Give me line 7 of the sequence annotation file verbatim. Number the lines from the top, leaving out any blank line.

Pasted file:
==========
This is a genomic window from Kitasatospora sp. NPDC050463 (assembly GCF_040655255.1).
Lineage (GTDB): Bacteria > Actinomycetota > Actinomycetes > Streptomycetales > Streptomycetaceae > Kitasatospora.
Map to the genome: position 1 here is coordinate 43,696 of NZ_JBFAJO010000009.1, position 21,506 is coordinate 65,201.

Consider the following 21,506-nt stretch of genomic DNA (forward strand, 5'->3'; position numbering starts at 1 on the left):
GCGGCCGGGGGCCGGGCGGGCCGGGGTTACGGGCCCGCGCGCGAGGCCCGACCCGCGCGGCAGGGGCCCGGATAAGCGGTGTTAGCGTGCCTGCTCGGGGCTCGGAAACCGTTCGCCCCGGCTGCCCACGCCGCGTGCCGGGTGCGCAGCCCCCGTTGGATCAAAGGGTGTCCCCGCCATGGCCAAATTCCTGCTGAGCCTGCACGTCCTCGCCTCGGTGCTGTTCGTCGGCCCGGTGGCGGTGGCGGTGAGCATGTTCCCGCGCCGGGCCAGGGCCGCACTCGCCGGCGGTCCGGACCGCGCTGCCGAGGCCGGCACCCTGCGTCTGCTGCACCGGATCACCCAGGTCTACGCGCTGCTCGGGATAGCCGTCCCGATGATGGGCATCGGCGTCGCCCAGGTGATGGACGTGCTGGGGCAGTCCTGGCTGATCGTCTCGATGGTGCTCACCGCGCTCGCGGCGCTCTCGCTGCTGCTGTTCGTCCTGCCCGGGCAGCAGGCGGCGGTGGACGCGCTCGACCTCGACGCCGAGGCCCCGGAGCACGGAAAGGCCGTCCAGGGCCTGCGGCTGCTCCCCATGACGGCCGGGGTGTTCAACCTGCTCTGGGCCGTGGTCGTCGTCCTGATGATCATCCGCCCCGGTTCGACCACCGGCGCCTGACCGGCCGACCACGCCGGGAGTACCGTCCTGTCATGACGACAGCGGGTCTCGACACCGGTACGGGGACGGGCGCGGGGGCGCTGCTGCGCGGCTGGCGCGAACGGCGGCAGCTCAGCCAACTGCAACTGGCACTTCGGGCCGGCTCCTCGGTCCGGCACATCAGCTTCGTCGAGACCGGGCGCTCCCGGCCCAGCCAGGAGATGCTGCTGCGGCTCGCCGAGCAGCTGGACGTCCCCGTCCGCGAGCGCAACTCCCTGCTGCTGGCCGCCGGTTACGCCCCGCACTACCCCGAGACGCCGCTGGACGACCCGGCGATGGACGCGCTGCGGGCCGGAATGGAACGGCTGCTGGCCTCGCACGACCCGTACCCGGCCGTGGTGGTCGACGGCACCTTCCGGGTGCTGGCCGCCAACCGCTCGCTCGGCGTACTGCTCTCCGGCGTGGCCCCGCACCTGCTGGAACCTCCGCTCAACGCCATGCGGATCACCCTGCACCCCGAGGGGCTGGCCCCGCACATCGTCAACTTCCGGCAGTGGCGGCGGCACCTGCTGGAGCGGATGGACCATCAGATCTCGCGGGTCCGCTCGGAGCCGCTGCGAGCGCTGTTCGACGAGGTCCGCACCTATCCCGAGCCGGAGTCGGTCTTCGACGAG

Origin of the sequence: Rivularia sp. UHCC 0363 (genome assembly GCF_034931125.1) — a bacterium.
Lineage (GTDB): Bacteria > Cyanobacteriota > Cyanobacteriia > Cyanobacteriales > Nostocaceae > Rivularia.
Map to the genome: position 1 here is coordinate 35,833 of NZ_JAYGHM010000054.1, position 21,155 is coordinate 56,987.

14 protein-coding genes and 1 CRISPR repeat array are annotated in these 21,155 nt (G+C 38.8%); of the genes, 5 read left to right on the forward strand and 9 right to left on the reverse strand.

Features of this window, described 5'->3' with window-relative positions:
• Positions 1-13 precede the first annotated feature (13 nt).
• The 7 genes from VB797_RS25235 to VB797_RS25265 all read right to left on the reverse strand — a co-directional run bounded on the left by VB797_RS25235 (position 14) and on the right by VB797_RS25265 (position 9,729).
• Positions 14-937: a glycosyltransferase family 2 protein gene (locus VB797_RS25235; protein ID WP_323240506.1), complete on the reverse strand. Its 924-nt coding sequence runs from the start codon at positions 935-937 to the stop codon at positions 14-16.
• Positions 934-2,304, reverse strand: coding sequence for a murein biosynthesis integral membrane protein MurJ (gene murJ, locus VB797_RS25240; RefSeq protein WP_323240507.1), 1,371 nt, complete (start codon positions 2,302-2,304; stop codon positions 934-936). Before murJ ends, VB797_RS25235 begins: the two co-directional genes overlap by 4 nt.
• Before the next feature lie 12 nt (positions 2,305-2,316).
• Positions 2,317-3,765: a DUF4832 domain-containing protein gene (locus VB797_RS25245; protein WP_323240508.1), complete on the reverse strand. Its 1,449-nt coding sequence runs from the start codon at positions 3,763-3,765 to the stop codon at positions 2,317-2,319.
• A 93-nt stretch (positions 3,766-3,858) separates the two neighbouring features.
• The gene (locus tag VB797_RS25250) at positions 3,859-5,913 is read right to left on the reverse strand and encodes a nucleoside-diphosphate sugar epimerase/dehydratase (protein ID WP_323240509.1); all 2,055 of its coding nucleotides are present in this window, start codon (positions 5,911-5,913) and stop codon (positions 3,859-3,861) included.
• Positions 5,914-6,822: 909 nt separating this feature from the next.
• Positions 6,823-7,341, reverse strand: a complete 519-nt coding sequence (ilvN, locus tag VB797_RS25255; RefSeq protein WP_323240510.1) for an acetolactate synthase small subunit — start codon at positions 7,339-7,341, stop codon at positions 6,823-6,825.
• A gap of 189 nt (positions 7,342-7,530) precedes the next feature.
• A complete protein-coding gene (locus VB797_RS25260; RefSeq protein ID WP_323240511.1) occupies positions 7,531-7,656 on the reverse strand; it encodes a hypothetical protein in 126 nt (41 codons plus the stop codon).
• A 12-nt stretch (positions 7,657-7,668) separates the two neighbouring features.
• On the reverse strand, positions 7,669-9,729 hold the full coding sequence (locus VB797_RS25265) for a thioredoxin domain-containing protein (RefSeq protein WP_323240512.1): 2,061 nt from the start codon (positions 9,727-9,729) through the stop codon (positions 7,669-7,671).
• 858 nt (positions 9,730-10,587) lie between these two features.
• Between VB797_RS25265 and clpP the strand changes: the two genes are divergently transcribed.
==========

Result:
Lineage (GTDB): Bacteria > Cyanobacteriota > Cyanobacteriia > Cyanobacteriales > Nostocaceae > Rivularia.